By Beth Binkley
When Cats came into theaters on Dec. 20, 2019, it seemed as though everyone and their mother had something bad to say about it, as though its score of 20% on Rotten Tomatoes didn’t provide any clue to how it might be received by the average viewer. And while I can’t lie and protest that it was a good film by any means, I have a feeling that the reasons behind the casual viewer's disappoint might be different than my own. Honestly, I have thought about this movie way too much since seeing it for the first time.
To begin, the music in this movie is not what makes it unwatchable. At least, not most of it. (I’m looking at you, Taylor, and your horrible British accent). No, for me, the key factor that made my experience seeing it so atrocious was the blatant lack of dialogue explaining, well, anything that was happening plot-wise. For while there were indeed scenes where the cats were simply talking to one another, they were extremely brief, meaningless and bereft of clarification.
If you did, however, pay any amount of attention to what was being sung about, you might have picked up on the word “Jellicle” a few too many times to count. You may now be expecting me to explain to you the lore behind this term, and oh, how I wish I could. Unfortunately, though, there is little information to be found on the origins of the term, other than that it refers to the “type” of cat that all of the characters identify as within their universe. This lack of thought is exactly what I’m trying to explain about the film; nothing within it has any meaning.
This statement can be backed by a number of disappointments found throughout the movie, but I’ll start with the song which first introduced a character directly, “The Old Gumbie Cat.” In this song, we see Rebel Wilson in full-on orange tabby cat makeup, dancing with roaches and unzipping her…(fursuit? Skin?)… as she sings about herself. Considering that the two songs preceding this number gave the storyline no context, the theater I was seeing it in seemed to sit back in relief. And, of course it did, for at this point, the viewer may think something along the lines of, “Okay, they’re finally giving the characters introductions. Now we’re getting to it.” The viewer might have reason to think this, too, until every other song played throughout the rest of the movie reveals to the audience that the entire film consists of introductions only.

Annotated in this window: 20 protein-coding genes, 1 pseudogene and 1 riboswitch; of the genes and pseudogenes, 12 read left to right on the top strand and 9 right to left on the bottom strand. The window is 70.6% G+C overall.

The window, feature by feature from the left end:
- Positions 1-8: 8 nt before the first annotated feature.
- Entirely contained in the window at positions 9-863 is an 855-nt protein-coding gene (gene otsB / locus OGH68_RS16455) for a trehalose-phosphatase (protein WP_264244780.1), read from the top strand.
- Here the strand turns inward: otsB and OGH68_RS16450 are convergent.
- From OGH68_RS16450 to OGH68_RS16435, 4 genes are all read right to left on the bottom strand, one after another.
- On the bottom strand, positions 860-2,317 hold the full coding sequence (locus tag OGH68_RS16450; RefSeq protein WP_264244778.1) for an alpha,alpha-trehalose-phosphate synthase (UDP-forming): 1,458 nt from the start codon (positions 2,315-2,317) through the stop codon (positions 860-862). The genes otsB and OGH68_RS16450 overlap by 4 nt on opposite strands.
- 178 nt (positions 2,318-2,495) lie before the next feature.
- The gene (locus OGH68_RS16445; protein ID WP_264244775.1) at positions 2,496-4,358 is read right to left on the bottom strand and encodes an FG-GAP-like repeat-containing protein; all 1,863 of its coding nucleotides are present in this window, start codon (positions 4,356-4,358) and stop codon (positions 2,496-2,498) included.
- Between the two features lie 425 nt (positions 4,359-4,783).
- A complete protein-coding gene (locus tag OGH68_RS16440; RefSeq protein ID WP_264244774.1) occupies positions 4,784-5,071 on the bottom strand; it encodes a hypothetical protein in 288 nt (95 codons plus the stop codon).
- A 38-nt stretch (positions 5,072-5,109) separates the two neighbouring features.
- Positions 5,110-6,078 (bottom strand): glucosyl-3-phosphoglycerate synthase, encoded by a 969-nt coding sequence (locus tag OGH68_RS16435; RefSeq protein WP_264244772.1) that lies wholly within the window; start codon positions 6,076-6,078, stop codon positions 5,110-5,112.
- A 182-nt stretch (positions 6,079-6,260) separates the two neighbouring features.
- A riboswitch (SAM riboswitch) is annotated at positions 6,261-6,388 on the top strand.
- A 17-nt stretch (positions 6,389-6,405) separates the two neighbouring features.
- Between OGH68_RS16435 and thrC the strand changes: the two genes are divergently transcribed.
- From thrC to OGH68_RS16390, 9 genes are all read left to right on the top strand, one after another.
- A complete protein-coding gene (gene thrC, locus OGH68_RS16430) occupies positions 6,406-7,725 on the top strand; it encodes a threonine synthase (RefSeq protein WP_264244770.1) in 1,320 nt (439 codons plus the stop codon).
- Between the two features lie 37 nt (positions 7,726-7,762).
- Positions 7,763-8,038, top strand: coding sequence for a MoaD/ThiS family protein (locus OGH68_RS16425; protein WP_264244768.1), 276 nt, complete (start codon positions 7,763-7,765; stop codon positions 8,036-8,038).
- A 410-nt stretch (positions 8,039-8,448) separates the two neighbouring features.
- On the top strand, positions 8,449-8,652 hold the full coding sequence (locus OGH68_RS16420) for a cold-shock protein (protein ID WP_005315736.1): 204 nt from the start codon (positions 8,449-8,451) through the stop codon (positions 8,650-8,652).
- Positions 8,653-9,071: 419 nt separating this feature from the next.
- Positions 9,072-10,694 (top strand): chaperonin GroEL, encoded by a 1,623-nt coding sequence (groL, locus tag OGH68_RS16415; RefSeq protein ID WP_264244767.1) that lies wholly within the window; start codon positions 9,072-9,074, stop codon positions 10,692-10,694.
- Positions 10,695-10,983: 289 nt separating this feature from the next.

And, oh boy, is that a great way to sum up the disaster as a whole. Every song from this track and on consists of a new cat coming onto the scene and introducing itself. Some characters have distinctive personality traits, such as Old Deuteronomy who is seemingly the wise, well-respected leader, and Skimbleshanks the Railway Cat, who—you guessed it—overwatches a railway which has nothing to do with the plot otherwise. Some of the others, however, are just particularly sneaky or mean. So why dedicate a whole number to them?
That’s a question I may never know the answer to. And yet, just as I was about to burst a blood vessel from the sheer redundancy of it all at my showing of the film, something about the score changed. Suddenly, and notably late into the film, Jennnifer Hudson who had not, up until this point, had any distinguishable relevance to the plot aside from sulking in the background--came into full focus with the infamous song, “Memory.”
This is the point where I, and everyone else in the theater, collectively gave up on taking it seriously and busted out sob-laughing. From the snot dripping from Hudson’s nose to the surprisingly well-supported four-minute serenade she provided, no one could seem to hold it in any longer. Recently, I’ve seen some opinions floating around on the Internet arguing that her performance was outright bad, but I have to disagree and say that it was the complete opposite. Her performance was actually just moving in a way that was so ridiculously out of tune with the previous tracks that, unfortunately, it couldn’t even be taken seriously.
And from there, people left the theater. Soon it was me, the few friends I had arrived with, and about three or four other groups of people. We stayed because we had paid to be there, of course, but at one point I looked over to see one of my friends crying tears of what appeared to be confusion and emptiness. Our friend group had all agreed to see the movie together because it was so notoriously unpleasant. And yet, it seemed that when faced with the reality of a film awful beyond comprehension, we crumbled.
I could go on for pages and pages more about how obviously rushed the production was or how strange the casting process appeared to be, but there would be no point. The film already lost over $70 million in the box office, so one more civilian complaint is useless as it stands now. Though, I still won’t ever be able to mentally recover from the haunting point during the film in which another friend of mine leaned over to me, pointed to a cat that was out of the camera’s focus, and said, “That cat still has human ears.”